Study day: Collections, collaborations and displays
Buying, collecting and display: the impact of the Bridgewater Collection with special reference to Titian’s ’Diana and Actaeon’
Susanna Avery-Quash, Research Curator in the History of Collecting, National Gallery
To celebrate the recent display of Titian’s Diana and Actaeon, which went on tour to the National Museum Wales from the National Gallery, Susanna outlined how the picture arrived in the UK and the impact of the Bridgewater Collection on buying and display practices in the country.
The painting and its pair Diana and Callisto were displayed in a novel two-venue exhibition with the other Italian and French pictures from the celebrated Orléans collection in 1798, when it was bought by a group of nobles – the Bridgewater Syndicate – who intended to re-sell a portion of them (but not the Titians!). These pictures were later put on show to the public in Stafford House (from 1806) and later in Bridgewater House.
Susanna explained that this pioneering venture by the British nobility to create picture galleries open to the public in their great homes allowed more people than ever before to see the Old Masters than had previously been the case, when most people had been restricted to viewing pictures in salerooms or as reproductions. She also explained how important the Bridgewater family was in the creation of temporary exhibitions, starting with the British Institution for Promoting the Fine Arts in the United Kingdom (1805-67) that held a series of loan exhibitions of Old Master pictures (including Titian’s two Diana pictures) and that ultimately encouraged the formation of the country’s first permanent painting collection in its capital - the National Gallery in 1824.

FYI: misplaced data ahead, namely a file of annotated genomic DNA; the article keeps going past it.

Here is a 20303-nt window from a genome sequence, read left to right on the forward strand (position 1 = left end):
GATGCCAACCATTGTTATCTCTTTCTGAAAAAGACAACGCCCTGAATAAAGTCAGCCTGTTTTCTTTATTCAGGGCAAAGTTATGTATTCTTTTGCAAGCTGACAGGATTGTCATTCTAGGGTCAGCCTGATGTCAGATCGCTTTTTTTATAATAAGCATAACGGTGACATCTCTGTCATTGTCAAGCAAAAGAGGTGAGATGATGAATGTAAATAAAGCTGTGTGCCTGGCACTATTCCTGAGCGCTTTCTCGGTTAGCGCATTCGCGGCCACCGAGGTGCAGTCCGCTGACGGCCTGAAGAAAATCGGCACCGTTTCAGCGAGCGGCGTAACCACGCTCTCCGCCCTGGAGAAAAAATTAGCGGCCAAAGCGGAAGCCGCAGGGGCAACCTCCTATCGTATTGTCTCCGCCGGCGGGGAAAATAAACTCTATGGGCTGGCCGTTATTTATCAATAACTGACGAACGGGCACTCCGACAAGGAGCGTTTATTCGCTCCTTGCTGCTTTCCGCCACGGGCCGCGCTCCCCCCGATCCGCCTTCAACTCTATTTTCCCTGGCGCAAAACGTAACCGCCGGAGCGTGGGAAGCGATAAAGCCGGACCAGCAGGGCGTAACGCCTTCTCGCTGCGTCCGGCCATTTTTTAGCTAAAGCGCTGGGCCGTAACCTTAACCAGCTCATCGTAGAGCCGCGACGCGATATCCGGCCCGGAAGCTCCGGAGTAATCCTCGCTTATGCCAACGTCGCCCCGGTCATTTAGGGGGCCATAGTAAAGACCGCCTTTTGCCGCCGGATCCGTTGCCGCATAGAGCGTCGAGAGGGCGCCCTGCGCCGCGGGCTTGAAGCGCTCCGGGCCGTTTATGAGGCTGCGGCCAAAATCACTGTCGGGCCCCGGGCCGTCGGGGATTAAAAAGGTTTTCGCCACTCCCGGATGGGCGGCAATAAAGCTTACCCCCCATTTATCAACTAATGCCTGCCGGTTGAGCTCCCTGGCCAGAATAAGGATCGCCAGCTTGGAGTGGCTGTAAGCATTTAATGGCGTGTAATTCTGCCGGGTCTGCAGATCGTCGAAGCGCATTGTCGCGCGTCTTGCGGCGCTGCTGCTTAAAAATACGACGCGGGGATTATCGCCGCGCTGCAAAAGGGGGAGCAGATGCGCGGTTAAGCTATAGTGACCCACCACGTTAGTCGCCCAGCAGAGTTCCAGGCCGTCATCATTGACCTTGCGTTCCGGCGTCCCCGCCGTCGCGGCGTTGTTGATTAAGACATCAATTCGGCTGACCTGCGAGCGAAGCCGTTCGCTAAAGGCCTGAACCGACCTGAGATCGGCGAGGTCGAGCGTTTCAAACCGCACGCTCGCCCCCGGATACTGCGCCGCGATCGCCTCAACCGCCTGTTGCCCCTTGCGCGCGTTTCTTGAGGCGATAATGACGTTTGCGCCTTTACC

Revolutionary Dreams: Researching French paintings with the University of Bristol
Anne Pritchard, Assistant Curator - Historic Art, National Museum Wales
This talk gave the background and development of ‘Revolutionary Dreams: Investigating French art’, the National Museum Wales’ redisplay of the mid-19th century collection of French paintings chosen and developed by a group of students from the MA History of Art course at the University of Bristol.
Anne explained how the project was discussed between the museum and university, and aided by a grant from the Association of Art Historians. The students selected and researched the exhibits, developed the themes and wrote the exhibition material with the guidance of the museum and university staff. They also had a chance to see work in conservation, work with the communications, learning and design teams at NMW and give some tours to the general public.
The students felt that they had greatly benefited from this project, although it was extremely hard work as it was organised in a relatively short timescale. Elizabeth Prettejohn, Professor of History of Art at the University of Bristol, explained that they could rethink the preparation time which could help students working on a future project.
Find out more about the display Revolutionary Dreams: Investigating French art (24 March – 9 September 2012) at the National Museum Wales
The afternoon concluded with a tour of the historic collection redisplay and a tour of the ‘Revolutionary Dreams’ display.